Ireland: Day 11 (Skellig Michael, or the one where I move mountains) 

Back in early June, I realized I’d made a rookie travel-planning error: I’d taken someone’s word for something and didn’t check it out myself. So I very nearly missed out on Skellig Michael by waiting too long to book a trip. Just in time I found a guy with three available seats, but we had to rearrange our plans a tiny bit to make it work. Which was fine. 

Until it almost wasn’t. 

Because these trips are highly weather-dependent, boat operators sometimes don’t know until the last minute whether they can actually take a scheduled trip. So I was told to call Saturday evening. Which I did. At the end of the conversation about what time and what to bring, he told me, oh and it’s €75 each, cash only. He’d mentioned the cost a couple of times during the email exchanges I’d had to set it up, but he’d never mentioned cash only. Until Saturday night, when we’re staying in a small coastal town whose currency exchange happens in a post office, and nothing is open on Sundays. We’d been converting dollars to euros every couple of days so we had some euros, but not €225. In the end, after a panicked search through every pocket, we cobbled together enough cash, mostly euros but supplemented with American dollars. Thank goodness he accepted this mishmash of funds. 

So that’s how we found ourselves on a boat with nine other intrepid travelers, motoring our way out to this giant rock seven miles from the Kerry coast. One guy was more intrepid than the rest–he was horribly seasick. The rest of us mostly just huddled under our jackets for the 50-minute trip.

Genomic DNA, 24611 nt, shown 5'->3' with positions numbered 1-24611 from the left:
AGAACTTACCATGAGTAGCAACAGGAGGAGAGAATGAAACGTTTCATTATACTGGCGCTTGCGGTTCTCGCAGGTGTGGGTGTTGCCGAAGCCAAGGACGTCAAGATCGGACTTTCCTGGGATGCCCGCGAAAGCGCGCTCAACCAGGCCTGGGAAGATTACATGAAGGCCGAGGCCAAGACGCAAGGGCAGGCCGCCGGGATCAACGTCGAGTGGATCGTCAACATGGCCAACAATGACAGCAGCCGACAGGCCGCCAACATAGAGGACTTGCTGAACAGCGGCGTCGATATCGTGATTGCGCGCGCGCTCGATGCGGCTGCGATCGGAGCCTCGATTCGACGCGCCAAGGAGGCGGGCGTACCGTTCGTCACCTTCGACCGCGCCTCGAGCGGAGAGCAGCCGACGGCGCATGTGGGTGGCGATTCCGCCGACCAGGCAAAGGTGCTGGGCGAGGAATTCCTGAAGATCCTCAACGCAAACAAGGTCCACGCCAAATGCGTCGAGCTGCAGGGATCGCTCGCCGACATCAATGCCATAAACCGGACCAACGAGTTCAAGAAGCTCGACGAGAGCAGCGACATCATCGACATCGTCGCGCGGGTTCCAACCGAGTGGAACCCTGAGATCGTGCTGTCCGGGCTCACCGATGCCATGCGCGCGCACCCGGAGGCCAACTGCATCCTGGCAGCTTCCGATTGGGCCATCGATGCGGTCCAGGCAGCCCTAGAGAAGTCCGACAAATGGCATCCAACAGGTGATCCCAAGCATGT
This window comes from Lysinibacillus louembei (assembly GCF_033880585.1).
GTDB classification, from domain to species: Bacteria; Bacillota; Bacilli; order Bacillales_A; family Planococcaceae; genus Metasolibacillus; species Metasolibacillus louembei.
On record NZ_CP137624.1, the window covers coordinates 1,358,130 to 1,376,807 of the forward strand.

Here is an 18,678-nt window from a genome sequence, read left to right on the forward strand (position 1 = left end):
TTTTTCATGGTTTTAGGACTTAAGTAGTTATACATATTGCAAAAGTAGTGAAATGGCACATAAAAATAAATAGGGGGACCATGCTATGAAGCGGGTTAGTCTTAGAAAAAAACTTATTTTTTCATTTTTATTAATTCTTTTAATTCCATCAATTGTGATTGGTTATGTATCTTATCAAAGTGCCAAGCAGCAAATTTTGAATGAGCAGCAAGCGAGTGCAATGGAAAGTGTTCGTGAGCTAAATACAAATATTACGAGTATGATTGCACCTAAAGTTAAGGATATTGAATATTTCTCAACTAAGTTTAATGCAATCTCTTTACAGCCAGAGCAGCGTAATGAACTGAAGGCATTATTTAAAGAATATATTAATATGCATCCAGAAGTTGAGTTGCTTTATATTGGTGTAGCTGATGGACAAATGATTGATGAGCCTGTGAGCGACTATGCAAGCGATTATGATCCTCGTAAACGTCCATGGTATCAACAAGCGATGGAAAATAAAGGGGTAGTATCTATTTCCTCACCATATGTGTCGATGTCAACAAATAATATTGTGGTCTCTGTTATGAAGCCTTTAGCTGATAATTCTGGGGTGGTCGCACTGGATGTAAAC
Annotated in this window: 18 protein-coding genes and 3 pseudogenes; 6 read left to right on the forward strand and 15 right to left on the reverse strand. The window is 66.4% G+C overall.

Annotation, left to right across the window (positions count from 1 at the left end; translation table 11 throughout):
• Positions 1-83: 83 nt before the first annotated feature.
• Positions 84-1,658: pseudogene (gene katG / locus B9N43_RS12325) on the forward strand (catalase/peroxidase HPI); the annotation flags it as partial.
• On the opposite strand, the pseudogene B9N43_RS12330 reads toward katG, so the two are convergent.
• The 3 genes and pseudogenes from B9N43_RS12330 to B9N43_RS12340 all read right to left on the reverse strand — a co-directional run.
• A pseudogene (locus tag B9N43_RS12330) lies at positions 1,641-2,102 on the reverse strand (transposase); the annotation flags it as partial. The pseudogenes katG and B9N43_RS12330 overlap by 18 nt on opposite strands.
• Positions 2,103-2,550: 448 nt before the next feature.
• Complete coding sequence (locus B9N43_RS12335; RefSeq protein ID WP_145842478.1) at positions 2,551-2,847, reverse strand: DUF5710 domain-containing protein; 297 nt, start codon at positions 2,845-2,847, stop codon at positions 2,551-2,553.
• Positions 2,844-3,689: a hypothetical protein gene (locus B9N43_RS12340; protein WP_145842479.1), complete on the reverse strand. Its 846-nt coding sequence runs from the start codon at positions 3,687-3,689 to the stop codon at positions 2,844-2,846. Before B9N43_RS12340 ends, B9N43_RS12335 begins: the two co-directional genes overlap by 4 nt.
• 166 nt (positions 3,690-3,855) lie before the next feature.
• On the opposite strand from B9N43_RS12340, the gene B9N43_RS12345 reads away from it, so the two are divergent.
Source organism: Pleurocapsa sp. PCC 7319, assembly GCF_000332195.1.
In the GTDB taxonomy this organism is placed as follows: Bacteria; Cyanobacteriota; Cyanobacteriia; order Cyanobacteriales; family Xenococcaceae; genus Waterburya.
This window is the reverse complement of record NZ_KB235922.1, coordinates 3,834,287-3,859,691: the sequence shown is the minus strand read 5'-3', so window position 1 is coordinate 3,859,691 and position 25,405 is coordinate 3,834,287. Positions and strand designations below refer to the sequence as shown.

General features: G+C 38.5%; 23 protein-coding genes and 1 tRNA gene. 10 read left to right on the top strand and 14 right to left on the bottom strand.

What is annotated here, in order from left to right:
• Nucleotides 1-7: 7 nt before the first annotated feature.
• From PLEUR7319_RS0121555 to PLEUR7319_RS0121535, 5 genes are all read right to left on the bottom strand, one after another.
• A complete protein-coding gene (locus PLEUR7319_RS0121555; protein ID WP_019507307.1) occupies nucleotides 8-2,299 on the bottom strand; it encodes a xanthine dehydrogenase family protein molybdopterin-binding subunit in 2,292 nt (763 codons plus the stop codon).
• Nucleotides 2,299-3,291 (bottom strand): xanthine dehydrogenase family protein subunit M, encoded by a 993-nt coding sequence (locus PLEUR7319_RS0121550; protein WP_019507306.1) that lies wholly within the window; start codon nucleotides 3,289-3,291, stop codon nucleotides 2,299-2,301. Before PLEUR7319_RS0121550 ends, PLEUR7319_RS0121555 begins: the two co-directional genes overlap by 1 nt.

And then we began the ascent. 

Skellig Michael (Sceilig Mhichil) was first settled by Gaelic Christian monks somewhere between the sixth and eight centuries, although some say it was as early as the fifth century. It was abandoned sometime in the 12th century; the island changed hands a few times, then became a UNESCO World Heritage site in 1996. And it is the location–with no CGI needed, except the Millennium Falcon parked on the edge–of the final scene in The Force Awakens. A handful of licenses are granted every year for boat operators to land 12 passengers per day between May and October, but the weather in that part of the Atlantic can be so rough that it’s fairly common for tours to get canceled at the last minute. Thus my phone call the night before.